Read Romans 4:13-22
The word "promise" appears 4 times (verses 13,14,16 and 20) and also appears as a verb "promised" in verse 21. This section is focused on the promise - God's promise and who can receive it. We continue on through the example presented here in scripture, Abraham. Beginning with the truth that Abraham was made righteous because he believed God. This was then followed by the response to a challenge that Paul expected to this truth, that it was instead because of the covenant of circumcision. This is then unpacked by studying the timeline between Genesis 15:6 and Genesis 17 where 14 years sit between Abraham being recognised as righteous by God and the giving of the covenant. Abraham is therefore not only the forefather of the Jews, but in fact, all Christians follow in Abraham's footsteps of faith!
This, therefore, means that we can stand on God's promise that Abraham is the "heir of the world". That Abraham is the blessing to all the nations (through his faith and through our faith), not the promised land, but rather all the world - to all who believe! This is remarkable.
Those who think it is linked to works, linked to obedience to the law are therefore mistaken. There are in fact, 430 years between the promise given to Abraham and therefore to all the nations, and God giving the law to Moses. This all reiterates that righteousness comes from faith!
If the promise does depend on obedience to the law, we can be sure that it will never happen. Thank God that we don't have to rely on ourselves for this promise. People can never obey the law adequately enough. The law is there to show us our need for a saviour.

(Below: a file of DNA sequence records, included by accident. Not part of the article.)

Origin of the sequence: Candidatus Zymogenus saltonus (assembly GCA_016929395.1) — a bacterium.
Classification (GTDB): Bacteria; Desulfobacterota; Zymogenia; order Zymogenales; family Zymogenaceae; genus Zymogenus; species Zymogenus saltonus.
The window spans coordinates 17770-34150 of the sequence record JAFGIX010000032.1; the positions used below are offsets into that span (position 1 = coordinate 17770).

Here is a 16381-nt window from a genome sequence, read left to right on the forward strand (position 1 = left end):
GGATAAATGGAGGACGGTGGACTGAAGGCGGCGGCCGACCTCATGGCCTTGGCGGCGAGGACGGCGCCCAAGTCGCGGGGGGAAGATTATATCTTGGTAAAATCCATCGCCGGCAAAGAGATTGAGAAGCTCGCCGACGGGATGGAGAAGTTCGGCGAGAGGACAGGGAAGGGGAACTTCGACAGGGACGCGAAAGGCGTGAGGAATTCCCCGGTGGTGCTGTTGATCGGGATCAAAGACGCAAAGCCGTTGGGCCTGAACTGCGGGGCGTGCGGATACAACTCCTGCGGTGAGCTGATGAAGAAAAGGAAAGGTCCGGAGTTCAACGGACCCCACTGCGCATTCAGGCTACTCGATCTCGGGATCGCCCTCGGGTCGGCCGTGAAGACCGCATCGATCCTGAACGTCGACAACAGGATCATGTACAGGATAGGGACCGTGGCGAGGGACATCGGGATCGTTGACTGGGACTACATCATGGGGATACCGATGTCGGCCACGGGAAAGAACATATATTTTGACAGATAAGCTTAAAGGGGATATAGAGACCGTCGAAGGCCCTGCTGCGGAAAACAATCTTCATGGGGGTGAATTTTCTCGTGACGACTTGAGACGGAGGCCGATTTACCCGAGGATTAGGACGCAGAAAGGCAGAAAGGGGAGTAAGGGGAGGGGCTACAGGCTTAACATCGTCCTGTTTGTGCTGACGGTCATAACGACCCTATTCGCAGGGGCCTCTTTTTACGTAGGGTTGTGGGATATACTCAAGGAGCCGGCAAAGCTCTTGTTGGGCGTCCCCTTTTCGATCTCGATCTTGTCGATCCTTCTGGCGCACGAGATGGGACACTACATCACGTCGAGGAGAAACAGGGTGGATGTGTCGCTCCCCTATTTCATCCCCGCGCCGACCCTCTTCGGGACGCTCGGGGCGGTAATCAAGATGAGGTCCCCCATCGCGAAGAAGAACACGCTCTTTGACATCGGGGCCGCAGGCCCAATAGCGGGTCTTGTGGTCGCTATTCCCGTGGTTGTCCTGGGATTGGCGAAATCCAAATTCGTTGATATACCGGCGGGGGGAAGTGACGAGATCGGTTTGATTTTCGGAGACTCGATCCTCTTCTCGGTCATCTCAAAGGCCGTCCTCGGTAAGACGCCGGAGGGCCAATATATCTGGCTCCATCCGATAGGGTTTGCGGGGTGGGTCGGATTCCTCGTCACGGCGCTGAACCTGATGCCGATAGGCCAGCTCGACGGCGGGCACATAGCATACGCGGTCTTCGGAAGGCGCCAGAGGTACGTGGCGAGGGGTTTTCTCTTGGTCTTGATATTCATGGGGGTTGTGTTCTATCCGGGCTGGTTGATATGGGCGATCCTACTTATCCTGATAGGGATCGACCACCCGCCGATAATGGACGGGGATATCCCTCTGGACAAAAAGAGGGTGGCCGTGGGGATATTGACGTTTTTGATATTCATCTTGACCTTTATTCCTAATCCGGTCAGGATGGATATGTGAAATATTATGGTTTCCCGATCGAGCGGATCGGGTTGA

The reverse is therefore true - the law brings wrath (verse 15). How can this be? Well, think of a child being told that they can't do something. The line has been drawn. The rule has been made. When they break that rule, they transgress - they cross over the line that has been drawn. Without the line being drawn in the first place, there could be no transgression, no disobedience. This is not to say there would be no sin. Not all sins are transgressions, but all transgressions are sins.
Instead, we are shown God's promise - that is, God, who gives life. The idea of offspring, of descendants. God is the creator and the one who gives life. Drawing on the story of Abraham and Sarah having Issac at a very old age. God has transformed and made something out of nothing. He has performed a miracle. God spoke and made the promise of many nations. We incorrectly inferred physical, but God has shown as the spiritual blessings completed through Christ.
Abraham and Sarah are remembered in chapter 11 of the book of Hebrews - the Hall of Faith. Abraham believed that Sarah would bare him a son, a descendant. This faith in the hope of God to His promise is still the promise we are to receive today, that we receive through faith. Even when they tried to take matters into their own hands, they did not waiver from their belief regarding the promise of God. God has done all this for His glory - so that He would be glorified! The age of Sarah and Abraham when they conceived Isaac, only showed us more that it could only have been done through a miracle, the hand of God. A miracle for all the world to hear and know!
So, how do we think about faith?
Are there things that we believe? Doctrinal statements, e.g. Jesus is the son of God?
Is faith our open hands and heart to receive God's gift of grace?
Our faith is a response to God, not a task (work) that puts God in our debt. We are always so tempted to work for our salvation. Believe that we must do something to earn God's love and His saving power.
Think about the power of faith. Do we think of our faith as strong? We should rather be thinking of the one that we have faith in! God! Abraham and Sarah didn't believe in the miracle, but rather the one who completed the miracle - the one who continues to do miracles and amazing things in your life!